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Gaza and Qatari guardianship - ASHARQ AL-AWSAT English Archive
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The visit of Sheikh Hamad bin Khalifa Al Thani, the Emir of Qatar, to the Gaza Strip has raised some criticism, specifically from the Palestinian Authority. However this visit also raises a lot of questions, most importantly: Does the visit of Sheikh Hamad bin Khalifa mean that Gaza is now under Qatari guardianship, after it was previously under the guardianship of Iran and Bashar al-Assad?

The Emir of Qatar’s visit to Gaza will not be a fleeting matter. This is something that much regarding the Palestinian Cause as a whole will depend on, not to mention the dream of a Palestinian state, inter-Palestinian reconciliation, and likewise the consequences of war and peace, particularly with the Iranian pressures on some parties in Gaza, whether parties within Hamas itself or other armed movements. It is natural for there to be criticism towards the Qatari visit of Gaza coming from the Palestinian Authority, but the questions about the consequences of this visit are more important. After the departure of the Mubarak regime and the arrival of the Muslim Brotherhood to power in Egypt, it was believed, or supposed, that Gaza would come under Egyptian, not Qatari, custodianship, and the consequences of this matter will soon become clear. Furthermore, undertaking the guardianship of Gaza entails a severe collision with the Iranians, just as it is also likely to be problematic with the international community, especially with Hamas’ stance towards the peace process.

Placing Gaza under Qatari guardianship means that Doha is now a party in the inter-Palestinian conflict, which poses a genuine danger to Palestinian reconciliation, the state and the peace process. Is Qatar able to pay this high political price? More difficult than that, will Qatar tomorrow bear the results of rockets being launched from the Gaza Strip into Israel, especially in the case of international action against al-Assad or with regards to the Iranian nuclear file? Hamas still has outstanding issues with several parties, so what would Qatar do, for example, in the event of Israeli aggression against Gaza? What if it was said tomorrow that Qatar was financing Hamas, which is firing rockets into Israel? Would Qatar bear responsibility for the results?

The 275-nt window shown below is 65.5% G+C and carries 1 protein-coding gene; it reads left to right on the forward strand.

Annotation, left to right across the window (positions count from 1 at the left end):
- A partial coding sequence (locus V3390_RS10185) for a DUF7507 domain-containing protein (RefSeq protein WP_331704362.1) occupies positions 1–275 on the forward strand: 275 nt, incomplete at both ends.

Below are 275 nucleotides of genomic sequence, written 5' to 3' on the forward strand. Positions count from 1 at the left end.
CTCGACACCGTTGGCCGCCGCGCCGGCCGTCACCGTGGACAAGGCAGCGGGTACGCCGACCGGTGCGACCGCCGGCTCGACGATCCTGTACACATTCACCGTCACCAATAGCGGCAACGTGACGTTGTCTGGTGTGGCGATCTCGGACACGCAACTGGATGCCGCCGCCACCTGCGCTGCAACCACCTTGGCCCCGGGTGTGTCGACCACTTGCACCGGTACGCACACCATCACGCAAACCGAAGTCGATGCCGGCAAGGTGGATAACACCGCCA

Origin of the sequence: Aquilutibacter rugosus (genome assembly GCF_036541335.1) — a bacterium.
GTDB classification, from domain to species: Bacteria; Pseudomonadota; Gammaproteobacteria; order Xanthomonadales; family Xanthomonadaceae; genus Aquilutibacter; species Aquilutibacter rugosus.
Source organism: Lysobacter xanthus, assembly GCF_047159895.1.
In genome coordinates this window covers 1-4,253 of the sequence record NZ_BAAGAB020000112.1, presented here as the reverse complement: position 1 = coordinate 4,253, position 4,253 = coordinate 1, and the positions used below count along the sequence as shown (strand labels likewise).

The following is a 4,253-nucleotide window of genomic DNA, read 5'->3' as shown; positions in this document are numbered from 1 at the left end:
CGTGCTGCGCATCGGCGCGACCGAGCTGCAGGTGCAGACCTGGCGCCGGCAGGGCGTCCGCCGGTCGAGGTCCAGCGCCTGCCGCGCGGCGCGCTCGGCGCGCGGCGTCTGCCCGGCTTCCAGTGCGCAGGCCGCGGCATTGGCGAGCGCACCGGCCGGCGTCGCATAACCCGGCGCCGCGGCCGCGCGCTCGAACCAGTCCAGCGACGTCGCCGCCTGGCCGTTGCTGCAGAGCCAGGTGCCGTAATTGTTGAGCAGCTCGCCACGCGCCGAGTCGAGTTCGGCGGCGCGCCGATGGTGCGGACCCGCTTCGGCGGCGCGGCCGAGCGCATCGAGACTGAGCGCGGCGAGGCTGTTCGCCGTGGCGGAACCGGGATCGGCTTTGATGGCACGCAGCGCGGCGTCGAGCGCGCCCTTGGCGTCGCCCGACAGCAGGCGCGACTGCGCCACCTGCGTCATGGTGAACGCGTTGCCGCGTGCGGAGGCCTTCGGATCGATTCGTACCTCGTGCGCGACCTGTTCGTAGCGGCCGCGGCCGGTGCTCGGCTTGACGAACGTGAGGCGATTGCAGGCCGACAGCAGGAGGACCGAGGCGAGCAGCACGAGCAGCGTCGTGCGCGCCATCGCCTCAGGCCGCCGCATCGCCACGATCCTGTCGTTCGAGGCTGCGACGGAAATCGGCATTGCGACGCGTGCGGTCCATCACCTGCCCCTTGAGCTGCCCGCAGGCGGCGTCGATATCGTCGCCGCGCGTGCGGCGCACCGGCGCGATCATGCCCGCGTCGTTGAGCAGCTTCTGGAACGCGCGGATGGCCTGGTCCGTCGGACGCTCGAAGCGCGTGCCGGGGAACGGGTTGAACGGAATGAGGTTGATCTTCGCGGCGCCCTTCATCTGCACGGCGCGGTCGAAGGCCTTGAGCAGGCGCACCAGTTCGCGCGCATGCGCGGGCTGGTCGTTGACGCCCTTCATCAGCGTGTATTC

These are all urgent questions, especially as the price of Qatar’s guardianship of Gaza is not yet clear. Has Hamas changed its position completely, especially with regards to inter-Palestinian reconciliation? Has Hamas changed its position towards the peace process in general? Is Qatar’s guardianship of Gaza intended to completely distance Hamas from Iran? There are many serious questions that merit greater discussion, details and information, because Qatar getting close to Hamas in this way will have consequences in the event of war or peace. Is this an attempt merely to strengthen Hamas at the expense of the Palestinian Authority, through Qatar’s consistent line of supporting Muslim Brotherhood movements in every region? Or is the most important reason rewarding Hamas for its stance towards Syria, and in order to distance it from Iran?

The problem of Gaza, and specifically of dealing with Hamas, is like walking on an oceaan of sand. The simplest example of that is the Mubarak regime, which spent the last five years of its reign searching for the Israeli soldier Gilad Shalit, who had been kidnapped at the time by Hamas! Thus, Gaza coming under Qatari custodianship poses many questions that we unfortunately do not have answers for, but what is certain is that the price will be large for everyone.

Tariq Alhomayed

Tariq Alhomayed

Tariq Alhomayed is the former editor-in-chief of Asharq Al-Awsat. Mr. Alhomyed has been a guest analyst and commentator on numerous news and current affair programs, and during his distinguished career has held numerous positions at Asharq Al-Awsat, amongst other newspapers. Notably, he was the first journalist to interview Osama Bin Ladin's mother. Mr. Alhomayed holds a bachelor's degree in media studies from King Abdul Aziz University in Jeddah. He is based in London.

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